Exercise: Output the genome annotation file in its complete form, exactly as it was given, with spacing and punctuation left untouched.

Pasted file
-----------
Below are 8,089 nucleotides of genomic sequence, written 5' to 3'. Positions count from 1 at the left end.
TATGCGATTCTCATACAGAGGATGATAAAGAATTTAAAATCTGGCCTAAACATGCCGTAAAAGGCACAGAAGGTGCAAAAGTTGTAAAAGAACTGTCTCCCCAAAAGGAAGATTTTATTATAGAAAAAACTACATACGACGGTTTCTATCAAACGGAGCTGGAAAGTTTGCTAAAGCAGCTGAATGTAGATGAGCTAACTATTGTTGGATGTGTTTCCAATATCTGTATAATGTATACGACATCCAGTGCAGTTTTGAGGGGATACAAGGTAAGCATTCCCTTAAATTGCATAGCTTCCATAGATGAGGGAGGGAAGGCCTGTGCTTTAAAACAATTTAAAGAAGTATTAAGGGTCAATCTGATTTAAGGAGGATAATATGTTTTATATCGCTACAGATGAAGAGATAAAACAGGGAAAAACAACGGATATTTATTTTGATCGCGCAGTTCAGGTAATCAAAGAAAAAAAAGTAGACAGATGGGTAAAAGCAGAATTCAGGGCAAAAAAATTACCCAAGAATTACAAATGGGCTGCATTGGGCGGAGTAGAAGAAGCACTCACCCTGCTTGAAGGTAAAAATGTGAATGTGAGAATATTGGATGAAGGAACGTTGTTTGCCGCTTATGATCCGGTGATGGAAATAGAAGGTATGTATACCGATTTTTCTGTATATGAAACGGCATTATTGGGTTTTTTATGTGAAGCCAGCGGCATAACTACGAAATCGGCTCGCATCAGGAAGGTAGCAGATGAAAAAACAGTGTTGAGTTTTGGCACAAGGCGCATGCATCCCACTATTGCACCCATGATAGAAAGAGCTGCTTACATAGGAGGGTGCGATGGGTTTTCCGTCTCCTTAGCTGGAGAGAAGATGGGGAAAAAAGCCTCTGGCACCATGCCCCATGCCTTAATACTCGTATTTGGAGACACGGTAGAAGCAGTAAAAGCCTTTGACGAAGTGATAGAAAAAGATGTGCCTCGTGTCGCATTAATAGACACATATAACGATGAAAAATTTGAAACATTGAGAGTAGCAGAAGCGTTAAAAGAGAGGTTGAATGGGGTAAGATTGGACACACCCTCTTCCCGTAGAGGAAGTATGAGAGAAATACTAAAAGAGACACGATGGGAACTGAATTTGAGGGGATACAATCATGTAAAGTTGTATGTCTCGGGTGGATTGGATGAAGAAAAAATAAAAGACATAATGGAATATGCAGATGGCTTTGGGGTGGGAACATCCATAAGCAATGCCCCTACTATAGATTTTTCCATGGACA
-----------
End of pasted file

Below are 8,089 nucleotides of genomic sequence, written 5' to 3'. Positions count from 1 at the left end.
TATGCGATTCTCATACAGAGGATGATAAAGAATTTAAAATCTGGCCTAAACATGCCGTAAAAGGCACAGAAGGTGCAAAAGTTGTAAAAGAACTGTCTCCCCAAAAGGAAGATTTTATTATAGAAAAAACTACATACGACGGTTTCTATCAAACGGAGCTGGAAAGTTTGCTAAAGCAGCTGAATGTAGATGAGCTAACTATTGTTGGATGTGTTTCCAATATCTGTATAATGTATACGACATCCAGTGCAGTTTTGAGGGGATACAAGGTAAGCATTCCCTTAAATTGCATAGCTTCCATAGATGAGGGAGGGAAGGCCTGTGCTTTAAAACAATTTAAAGAAGTATTAAGGGTCAATCTGATTTAAGGAGGATAATATGTTTTATATCGCTACAGATGAAGAGATAAAACAGGGAAAAACAACGGATATTTATTTTGATCGCGCAGTTCAGGTAATCAAAGAAAAAAAAGTAGACAGATGGGTAAAAGCAGAATTCAGGGCAAAAAAATTACCCAAGAATTACAAATGGGCTGCATTGGGCGGAGTAGAAGAAGCACTCACCCTGCTTGAAGGTAAAAATGTGAATGTGAGAATATTGGATGAAGGAACGTTGTTTGCCGCTTATGATCCGGTGATGGAAATAGAAGGTATGTATACCGATTTTTCTGTATATGAAACGGCATTATTGGGTTTTTTATGTGAAGCCAGCGGCATAACTACGAAATCGGCTCGCATCAGGAAGGTAGCAGATGAAAAAACAGTGTTGAGTTTTGGCACAAGGCGCATGCATCCCACTATTGCACCCATGATAGAAAGAGCTGCTTACATAGGAGGGTGCGATGGGTTTTCCGTCTCCTTAGCTGGAGAGAAGATGGGGAAAAAAGCCTCTGGCACCATGCCCCATGCCTTAATACTCGTATTTGGAGACACGGTAGAAGCAGTAAAAGCCTTTGACGAAGTGATAGAAAAAGATGTGCCTCGTGTCGCATTAATAGACACATATAACGATGAAAAATTTGAAACATTGAGAGTAGCAGAAGCGTTAAAAGAGAGGTTGAATGGGGTAAGATTGGACACACCCTCTTCCCGTAGAGGAAGTATGAGAGAAATACTAAAAGAGACACGATGGGAACTGAATTTGAGGGGATACAATCATGTAAAGTTGTATGTCTCGGGTGGATTGGATGAAGAAAAAATAAAAGACATAATGGAATATGCAGATGGCTTTGGGGTGGGAACATCCATAAGCAATGCCCCTACTATAGATTTTTCCATGGACA